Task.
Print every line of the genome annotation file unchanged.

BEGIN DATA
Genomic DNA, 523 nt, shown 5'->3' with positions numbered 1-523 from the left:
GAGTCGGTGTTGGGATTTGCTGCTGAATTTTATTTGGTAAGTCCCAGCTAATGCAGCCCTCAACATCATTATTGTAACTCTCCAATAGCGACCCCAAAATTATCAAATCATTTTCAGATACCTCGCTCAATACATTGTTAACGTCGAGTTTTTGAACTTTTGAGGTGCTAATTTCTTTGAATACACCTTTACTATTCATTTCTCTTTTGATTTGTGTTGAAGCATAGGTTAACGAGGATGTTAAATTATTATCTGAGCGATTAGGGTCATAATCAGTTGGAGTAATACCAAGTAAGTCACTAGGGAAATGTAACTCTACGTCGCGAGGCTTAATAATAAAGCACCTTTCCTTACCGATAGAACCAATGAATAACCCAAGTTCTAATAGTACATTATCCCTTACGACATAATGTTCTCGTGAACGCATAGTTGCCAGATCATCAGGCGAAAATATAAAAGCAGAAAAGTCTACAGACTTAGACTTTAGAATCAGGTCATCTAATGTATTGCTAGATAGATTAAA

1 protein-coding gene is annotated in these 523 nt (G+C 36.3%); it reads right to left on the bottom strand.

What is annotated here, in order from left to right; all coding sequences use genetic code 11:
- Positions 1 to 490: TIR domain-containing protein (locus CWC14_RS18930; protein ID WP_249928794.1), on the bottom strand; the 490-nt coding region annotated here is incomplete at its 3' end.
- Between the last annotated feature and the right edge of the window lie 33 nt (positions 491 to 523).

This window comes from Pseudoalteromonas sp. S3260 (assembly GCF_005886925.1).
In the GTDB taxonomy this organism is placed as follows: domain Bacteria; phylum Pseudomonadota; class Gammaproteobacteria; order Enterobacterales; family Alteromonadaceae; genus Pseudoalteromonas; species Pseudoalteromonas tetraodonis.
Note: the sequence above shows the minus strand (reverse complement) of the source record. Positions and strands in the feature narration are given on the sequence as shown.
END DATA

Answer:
Genomic DNA, 523 nt, shown 5'->3' with positions numbered 1-523 from the left:
GAGTCGGTGTTGGGATTTGCTGCTGAATTTTATTTGGTAAGTCCCAGCTAATGCAGCCCTCAACATCATTATTGTAACTCTCCAATAGCGACCCCAAAATTATCAAATCATTTTCAGATACCTCGCTCAATACATTGTTAACGTCGAGTTTTTGAACTTTTGAGGTGCTAATTTCTTTGAATACACCTTTACTATTCATTTCTCTTTTGATTTGTGTTGAAGCATAGGTTAACGAGGATGTTAAATTATTATCTGAGCGATTAGGGTCATAATCAGTTGGAGTAATACCAAGTAAGTCACTAGGGAAATGTAACTCTACGTCGCGAGGCTTAATAATAAAGCACCTTTCCTTACCGATAGAACCAATGAATAACCCAAGTTCTAATAGTACATTATCCCTTACGACATAATGTTCTCGTGAACGCATAGTTGCCAGATCATCAGGCGAAAATATAAAAGCAGAAAAGTCTACAGACTTAGACTTTAGAATCAGGTCATCTAATGTATTGCTAGATAGATTAAA

1 protein-coding gene is annotated in these 523 nt (G+C 36.3%); it reads right to left on the bottom strand.

What is annotated here, in order from left to right; all coding sequences use genetic code 11:
- Positions 1 to 490: TIR domain-containing protein (locus CWC14_RS18930; protein ID WP_249928794.1), on the bottom strand; the 490-nt coding region annotated here is incomplete at its 3' end.
- Between the last annotated feature and the right edge of the window lie 33 nt (positions 491 to 523).

This window comes from Pseudoalteromonas sp. S3260 (assembly GCF_005886925.1).
In the GTDB taxonomy this organism is placed as follows: domain Bacteria; phylum Pseudomonadota; class Gammaproteobacteria; order Enterobacterales; family Alteromonadaceae; genus Pseudoalteromonas; species Pseudoalteromonas tetraodonis.
Note: the sequence above shows the minus strand (reverse complement) of the source record. Positions and strands in the feature narration are given on the sequence as shown.